Canada Sees Great Business Potential with Sri Lanka

PRESIDENT OF SRI LANKA
PM - SRI LANKA
FOREIGN MINISTER
OPPOSITION LEADER, SL
High Commissioner
Consul General
President, CSLBC
Sir Christopher Ondaatje
CSLBC POLICY
Tourism Sri Lanka

Canada Flag

Canada sees great potential and synergy in Sri Lanka to do business with Canadian businesses and Canadian import market. Canada’s aim is to build ties and extend businesses between both countries, says Ms. Shelley Whiting, the Canadian High Commissioner in Sri Lanka.

“The presence of TFO Canada in Colombo today speaks of the enormous economic progress underway in Sri Lanka right now and Sri Lanka’s potential as a trade partner for Canadian Companies, said High Commissioner Ms. Whiting.

The Canadian envoy made these observations while addressing the pioneering EDB session, ‘Exporting to Canada’ held at EDB on November 18, where more than 200 eager representatives from 100 Lankan firms, big and small, were present.

As part of its new internationalisation thrust, Canada, the second largest economy in North America, directly called for a fresh trade round with Sri Lanka, while Sri Lanka beamed with satisfaction on its success with yet another NAFTA member-and a large number of Lankan firms of all sizes packed EDB’s pioneering ‘Exporting to Canada’ session in Colombo.

“We are in a continuous process of internationalising-especially targeting emerging markets,” added the High Commissioner Ms. Shelley Whiting.

Fifty-four per cent of Lankan exports to Canada are apparel. Canada has established an important share in Sri Lanka’s market for wheat and other agricultural commodities. Eighty-three per cent of Canadian merchandise exports to Sri Lanka in 2013 consisted of wheat and lentils, noted the High Commissioner and added: “Canada and Sri Lanka share a broad-based bilateral relationship, with long history of development assistance to Sri Lanka beginning with Colombo Plan and continuing through today where Canadian technical assistance is focused on building sustainable economic growth-and all the locomotives that arrived under the Colombo Plan 60 years ago are still functioning today!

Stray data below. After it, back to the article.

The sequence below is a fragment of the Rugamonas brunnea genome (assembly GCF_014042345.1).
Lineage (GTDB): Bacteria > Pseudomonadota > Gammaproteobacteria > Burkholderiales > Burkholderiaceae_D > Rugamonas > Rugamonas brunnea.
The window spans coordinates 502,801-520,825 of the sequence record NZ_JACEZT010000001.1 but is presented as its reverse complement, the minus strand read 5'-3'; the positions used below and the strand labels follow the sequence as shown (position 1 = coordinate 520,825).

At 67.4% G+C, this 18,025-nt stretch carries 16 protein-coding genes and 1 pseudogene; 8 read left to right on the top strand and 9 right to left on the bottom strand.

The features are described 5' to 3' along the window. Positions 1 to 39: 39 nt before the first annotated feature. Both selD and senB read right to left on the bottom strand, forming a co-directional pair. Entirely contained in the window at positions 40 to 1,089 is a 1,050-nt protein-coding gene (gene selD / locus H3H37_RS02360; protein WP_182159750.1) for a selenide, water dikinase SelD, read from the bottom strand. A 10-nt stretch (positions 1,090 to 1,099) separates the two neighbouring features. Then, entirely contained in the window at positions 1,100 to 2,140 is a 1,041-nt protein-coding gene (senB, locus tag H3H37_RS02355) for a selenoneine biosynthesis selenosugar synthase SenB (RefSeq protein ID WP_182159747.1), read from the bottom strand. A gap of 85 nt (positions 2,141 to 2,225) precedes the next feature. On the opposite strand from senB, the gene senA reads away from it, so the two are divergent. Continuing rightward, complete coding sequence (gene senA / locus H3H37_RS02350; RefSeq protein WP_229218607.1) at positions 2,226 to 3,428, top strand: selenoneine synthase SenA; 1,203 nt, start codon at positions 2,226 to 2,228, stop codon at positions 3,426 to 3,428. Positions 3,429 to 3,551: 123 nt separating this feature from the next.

“I think these Canadian workhorses are in many ways are symbolic of Canada’s trade relationship – longstanding, reliable, quality products, somewhat a small scale, but in for the long haul. We have a growing and significant presence in Sri Lanka’s education, agriculture, IT, energy, and infrastructure. Just as Sri Lanka engages in a large export volume to India, our main partner is also in our neighbourhood-in our case, the US. However, as various people have acknowledged, we are not defined by that trading relationship alone. We are in a continuous process of internationalising – especially targeting emerging markets.

“Just this September, the Canadian government celebrated its most successful month for trading and investment in Canadian history. Like Sri Lanka, Canada too has entered into several Trade Agreements including EU, Korea, etc. Starting from North America Free Trade Agreement (NAFTA), Canada has signed nearly 24 FTAs with the world. We also have seen five-fold increase in Canada-India trade in the recent years,” observed the High Commissioner.

Sri Lanka’s bilateral trade with Canada has shown a continuously growing trend in the last few years. The $ 346 million trade in 2009 surged by 26.23% to cross $ 437 million in 2013.